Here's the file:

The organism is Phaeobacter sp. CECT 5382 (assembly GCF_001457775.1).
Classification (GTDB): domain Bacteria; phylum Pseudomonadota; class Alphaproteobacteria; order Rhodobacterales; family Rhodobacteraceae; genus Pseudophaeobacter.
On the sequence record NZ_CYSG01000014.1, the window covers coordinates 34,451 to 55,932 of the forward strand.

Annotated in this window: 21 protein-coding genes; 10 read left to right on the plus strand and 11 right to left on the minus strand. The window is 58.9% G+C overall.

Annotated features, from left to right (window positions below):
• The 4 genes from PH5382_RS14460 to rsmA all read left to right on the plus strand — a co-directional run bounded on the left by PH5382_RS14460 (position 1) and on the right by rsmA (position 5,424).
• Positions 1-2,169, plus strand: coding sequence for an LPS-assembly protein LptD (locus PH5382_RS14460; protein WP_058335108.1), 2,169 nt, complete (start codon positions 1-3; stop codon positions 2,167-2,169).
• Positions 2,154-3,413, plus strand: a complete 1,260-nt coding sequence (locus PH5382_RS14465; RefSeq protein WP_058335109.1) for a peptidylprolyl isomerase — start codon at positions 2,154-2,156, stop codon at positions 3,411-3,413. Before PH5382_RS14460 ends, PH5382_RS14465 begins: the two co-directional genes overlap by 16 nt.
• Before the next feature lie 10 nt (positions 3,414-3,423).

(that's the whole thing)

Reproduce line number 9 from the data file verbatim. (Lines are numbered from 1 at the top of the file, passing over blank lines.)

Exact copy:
• Before the next feature lie 10 nt (positions 3,414-3,423).